The third day into an American Safari cruise in the Gulf of California, expedition leader and naturalist Heather Peterson said, "Tomorrow we will snorkel with the sea lions."
Many of us had learned how to snorkel only the day before, when we donned wetsuits, snorkeling masks and flippers. Even novices joined in. Capt. Rod Dufour encouraged us to hang onto a surf board to build confidence, but soon we were off on our own, trying not to open our mouths and say, "Wow!" as we floated with schools of blue, red and yellow fish among the coral.
A cruise with American Safari Cruises in the Gulf of California, between the Baja Peninsula and the Mexican mainland, is an unusual experience: part small-ship cruise, part sea safari and almost always an adventure.
My cruise last February began with a flight to Los Cabos. We joined our yacht in La Paz. Although the boat can accommodate 22 guests, we were 17.
There are four cabins on the upper deck ($5,795 per person, double occupancy), two on the main deck ($4,795) and five on the lower deck ($3,795). Those on the upper deck have large windows; those on the lower have "port lights," small windows near the ceiling that let in light but offer no views. The lower cabins are near the engine, but the boat anchors at night and is quiet.
Most on-board activities take place in the main lounge, which has banquettes and armchairs. It can get busy because drinks are included in the cruise price. The dining room, which has large windows, is forward of the bar and has three round tables seating six or seven.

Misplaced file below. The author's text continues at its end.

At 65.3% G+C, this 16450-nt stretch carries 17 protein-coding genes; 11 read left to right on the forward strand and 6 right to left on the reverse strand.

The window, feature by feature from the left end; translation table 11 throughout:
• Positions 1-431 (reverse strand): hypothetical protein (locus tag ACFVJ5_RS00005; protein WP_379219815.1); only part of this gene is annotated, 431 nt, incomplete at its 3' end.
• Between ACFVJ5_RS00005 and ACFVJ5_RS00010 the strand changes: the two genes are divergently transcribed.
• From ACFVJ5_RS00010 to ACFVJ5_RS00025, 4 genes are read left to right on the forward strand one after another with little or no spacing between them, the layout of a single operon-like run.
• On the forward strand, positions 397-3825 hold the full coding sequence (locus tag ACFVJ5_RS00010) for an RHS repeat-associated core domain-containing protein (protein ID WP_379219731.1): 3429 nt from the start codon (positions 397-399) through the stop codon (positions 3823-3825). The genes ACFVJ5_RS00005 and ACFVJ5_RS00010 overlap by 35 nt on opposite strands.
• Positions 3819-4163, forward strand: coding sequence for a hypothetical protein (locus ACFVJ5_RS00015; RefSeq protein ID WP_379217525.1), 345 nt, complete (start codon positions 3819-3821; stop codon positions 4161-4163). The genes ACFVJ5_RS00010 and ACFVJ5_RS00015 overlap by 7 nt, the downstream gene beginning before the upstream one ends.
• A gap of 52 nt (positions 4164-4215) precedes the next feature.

Outside are a fore deck and a top deck with a hot tub.
After our first snorkeling lesson and an afternoon of beachcombing, we were ready for a hearty dinner, a choice of chicken Dijonnaise or red snapper in a pecan crust. Meals throughout the week were inventive and delicious.
A breakfast of hot cakes or eggs led off the second day, then two-person kayaks were lowered to the sea and moored to the aft loading platform. We clambered in and set off to explore a cove on Isla Partida, bound by tall sandstone cliffs, weather-worn into caves and caverns.
Peterson led us on a hike up the canyon pointing out cactuses -- cardon, galloping and pear -- as she explained the history and geology of the area.
Early the next morning, we anchored at a cove on the islet of Los Islotes, below its rocky, guano-covered cliffs.
The air was filled with the sound of barking sea lions, and we ran forward on deck and saw hundreds of them lounging on the rocks. As the snorkelers floated near the cliffs, the sea lions dived in and swam among them at times, nudging or coming up close to look into their face masks. This was the highlight of the cruise.
As we sailed north, someone spied dolphins, and we lined the rail for an hour, watching them dive under the bow, leap and play. Then we anchored off Isla San Jose for an afternoon of swimming, kayaking and hiking along a broad sandy beach filled with colorful shells.
In the afternoon, we cruised to Isla San Jose, where we hiked in a forest of cardon.
On our final morning we moved to Bahia Agua Verde, where we met Alejo Romero, who had burros for us to ride.
Usually the Safari Quest sails north to Loreto before returning to La Paz, but the weather and the chance to see some whales changed our plan.
We saw several humpback and fin whales, more dolphins and, most exciting of all, a giant blue whale, one of the largest mammals on Earth.
Gulf of California cruises are offered December through April. For more information, call American Safari Cruises, (888) 862-8881, www.amsafari.com.
Harry Basch travels as a guest of the cruise lines. Cruise Views appears once a month.